Austin Vanderwal, April 5, 2013 (view all comments by Austin Vanderwal)
Sword of the Rightful King is a good book. It has magic, action, and romance. Sword of the Rightful King's genre is historical fiction. I liked the book because of all the action. Some people wouldn't understand the book, I understood the book perfectly fine. The book has a slow beginning, somewhat fast middle, and fast end
Will P, March 7, 2013 (view all comments by Will P)
In my opinion overall the book was okay. Throughout the beginning and most of the middle it was pretty boring and hard to understand. But later on in the book near the end, I think it got better. Because it all cleared up and made since during the ending, and there were a lot of twists like Gawen (Gwen) was the actual person who pulled the sword from the stone, and that Gawen was actually a girl named Gwen sent to avenge her sister. But overall it was probably a 3 star book to me.
Sebastian W, March 6, 2013 (view all comments by Sebastian W)
I think that it was a very boring book because i couldn't understand it. That ruined it for me. But from what i could understand it was about a witch who wanted more power for her and her sons. So she sent her sons to Cadbury where they could spy on the king of Brittin Arthur. Not only did Arthur have to deal with a sword thatwas placed in a stone & only the true king of Brittin could pull it from the stone.
This old legend retold by a master storyteller is woven with great respect, giving the well-known characters added depth and new life. Yolen captures the reader from the very beginning, luring one in without letting go until the spellbinding conclusion. It is a welcome addition to the Arthurian legend — a true standout!
by Richard C.
"Publishers Weekly Review"
by Publishers Weekly,
"In Yolen's spellbinding twist on the Round Table legend, Morgause feels that her 17-year-old son Gawaine belongs on the throne of England. As she attempts to install him there, she tangles with both the court wizard and Gawaine himself. The author makes Gawaine the emotional lynchpin of the story; he mistrusts his mother and is wholly devoted to the only slightly older King Arthur. Portrayed here as the North Witch, Morgause detests Arthur (her half-brother, according to Arthurian lore), who she feels has usurped the throne. Morgause sends three of Gawaine's brothers back with him to Arthur's court under a diplomatic pretext, and Merlinnus, learning that one of Morgause's sons intends to assassinate Arthur, manufactures the tale of a sword lodged in a block of stone (which, of course, will prove Arthur's fated place upon the throne to a kingdom that has yet to fully embrace him). Yolen constructs a fascinating history linking Morgause to Merlinnus, and breathes fresh life into well-established characters; their encounters crackle with the vitality of overheard conversations. The dynamic between Merlinnus and Arthur is especially well realized: the former a shrewd, resourceful, fatherly man battling the discomforts of age, the latter a restless young king who merely tolerates the mundane responsibilities of monarchy ('Arthur had never met a chair he liked. Or a sport he disliked'). Yolen has explored Arthurian legend before, but her latest foray is a standout in this enormous canon. Ages 12-up." Publishers Weekly (Starred Review) (Copyright 2003 Reed Business Information, Inc.)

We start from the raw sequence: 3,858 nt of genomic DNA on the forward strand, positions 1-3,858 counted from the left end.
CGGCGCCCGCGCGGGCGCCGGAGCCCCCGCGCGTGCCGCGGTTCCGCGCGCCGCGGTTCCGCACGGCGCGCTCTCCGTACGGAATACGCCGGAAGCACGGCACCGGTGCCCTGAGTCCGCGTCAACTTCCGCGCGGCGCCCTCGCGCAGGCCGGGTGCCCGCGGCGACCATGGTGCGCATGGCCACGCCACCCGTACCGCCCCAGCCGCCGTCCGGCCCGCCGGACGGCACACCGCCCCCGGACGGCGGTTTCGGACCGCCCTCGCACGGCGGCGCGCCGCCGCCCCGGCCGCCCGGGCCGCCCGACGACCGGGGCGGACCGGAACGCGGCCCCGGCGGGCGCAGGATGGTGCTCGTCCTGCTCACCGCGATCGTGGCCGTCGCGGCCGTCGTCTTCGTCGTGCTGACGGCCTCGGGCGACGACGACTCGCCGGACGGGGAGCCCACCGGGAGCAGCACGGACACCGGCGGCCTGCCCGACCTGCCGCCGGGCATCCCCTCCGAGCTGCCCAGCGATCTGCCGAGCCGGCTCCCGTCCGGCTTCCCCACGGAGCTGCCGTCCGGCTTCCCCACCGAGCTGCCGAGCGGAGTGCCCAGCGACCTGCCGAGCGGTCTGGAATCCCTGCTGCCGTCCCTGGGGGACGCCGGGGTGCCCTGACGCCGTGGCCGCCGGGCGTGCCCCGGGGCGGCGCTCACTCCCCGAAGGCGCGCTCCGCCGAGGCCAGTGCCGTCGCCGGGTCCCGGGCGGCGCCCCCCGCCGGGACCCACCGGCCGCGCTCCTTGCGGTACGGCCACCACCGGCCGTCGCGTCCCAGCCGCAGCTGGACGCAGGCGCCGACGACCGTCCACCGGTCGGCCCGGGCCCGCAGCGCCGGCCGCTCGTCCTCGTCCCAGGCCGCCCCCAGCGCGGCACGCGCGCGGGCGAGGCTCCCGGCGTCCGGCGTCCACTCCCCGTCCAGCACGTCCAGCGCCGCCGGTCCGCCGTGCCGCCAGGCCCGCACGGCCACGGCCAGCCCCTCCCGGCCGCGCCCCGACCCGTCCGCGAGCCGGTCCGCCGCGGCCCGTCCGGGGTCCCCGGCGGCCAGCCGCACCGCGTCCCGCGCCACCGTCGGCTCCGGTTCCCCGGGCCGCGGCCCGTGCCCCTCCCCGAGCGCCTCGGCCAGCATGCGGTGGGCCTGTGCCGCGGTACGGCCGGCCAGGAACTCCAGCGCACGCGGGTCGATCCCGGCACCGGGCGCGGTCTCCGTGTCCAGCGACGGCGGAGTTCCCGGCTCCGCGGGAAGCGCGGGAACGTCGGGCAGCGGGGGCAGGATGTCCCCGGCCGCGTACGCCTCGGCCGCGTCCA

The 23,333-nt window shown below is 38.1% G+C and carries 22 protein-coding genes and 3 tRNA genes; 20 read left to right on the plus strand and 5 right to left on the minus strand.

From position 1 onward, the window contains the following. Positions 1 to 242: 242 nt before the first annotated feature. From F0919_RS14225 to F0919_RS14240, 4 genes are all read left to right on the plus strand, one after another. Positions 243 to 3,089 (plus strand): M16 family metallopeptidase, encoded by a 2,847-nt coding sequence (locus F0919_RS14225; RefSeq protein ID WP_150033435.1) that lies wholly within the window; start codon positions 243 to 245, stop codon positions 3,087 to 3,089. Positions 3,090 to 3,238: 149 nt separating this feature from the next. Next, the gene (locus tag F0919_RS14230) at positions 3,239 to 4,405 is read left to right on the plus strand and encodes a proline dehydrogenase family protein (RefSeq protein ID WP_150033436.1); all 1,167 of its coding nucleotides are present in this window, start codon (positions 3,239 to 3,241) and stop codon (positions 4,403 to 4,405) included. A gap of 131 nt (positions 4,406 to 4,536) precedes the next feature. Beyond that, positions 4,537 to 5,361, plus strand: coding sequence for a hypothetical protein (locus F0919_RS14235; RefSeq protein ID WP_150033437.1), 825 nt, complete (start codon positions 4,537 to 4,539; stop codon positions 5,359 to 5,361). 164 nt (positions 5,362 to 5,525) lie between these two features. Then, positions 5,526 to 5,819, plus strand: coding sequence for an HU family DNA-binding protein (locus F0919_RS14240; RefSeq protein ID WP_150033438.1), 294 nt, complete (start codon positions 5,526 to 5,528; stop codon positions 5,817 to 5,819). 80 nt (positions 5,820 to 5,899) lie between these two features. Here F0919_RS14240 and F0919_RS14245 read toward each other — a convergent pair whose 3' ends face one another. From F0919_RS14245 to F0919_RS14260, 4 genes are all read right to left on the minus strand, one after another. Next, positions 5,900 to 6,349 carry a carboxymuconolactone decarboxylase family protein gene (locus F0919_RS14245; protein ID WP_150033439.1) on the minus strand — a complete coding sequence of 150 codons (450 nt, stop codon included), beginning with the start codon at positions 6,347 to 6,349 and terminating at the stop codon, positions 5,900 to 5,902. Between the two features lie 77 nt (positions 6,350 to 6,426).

by The Washington Post Book World,
"Yolen works her reliable magic on the old tale of the sword in the stone, not by re-telling it but by borrowing its themes and characters and shaping it into a whole new story, shot through with equal parts humor, intrigue and poetry."
by Kirkus Reviews,
"Although the prolific Yolen usually supplies more action, those who can't get enough of Arthur and his court will likely enjoy the different slant on his rise to power."
by School Library Journal,
"[A] page-turning tale of magic and adventure, betrayal, loyalty, and love. Through smooth, accessible prose, she draws her characters with broad strokes."
by Children's Literature,
"[I]n [Yolen's] hands, this old tale of King Arthur is fresh and alive....Yolen's words and phrases evoke this ancient time yet will appeal to today's reader. Put this at the top of your read-aloud list."
"Yolen is a gifted writer of fantasy and has returned to this legend of Arthur and Merlin time and time again. She makes the action flow, blending the magic with reality."
"Yolen employs simple vocabulary and straightforward storytelling to weave a subtle, many-layered tale. Her characters have depth and personality....It is, as the book's ending tells readers, 'an old story but a good one,' and Yolen does it honor."
A boldly imagined tale of the early days of King Arthur's court.
The newly crowned King Arthur has yet to win the support of the people. Merlin must do something before the king is betrayed, or murdered, or--worst of all--gets married. So Merlin creates a trick: a sword magically placed into a slab of rock that only Arthur can withdraw. Then he lets it be known that whosoever removes the blade will rule all of England, and invites any man who would dare, to try to pull out the sword.
But then someone else pulls the sword out first. . . .
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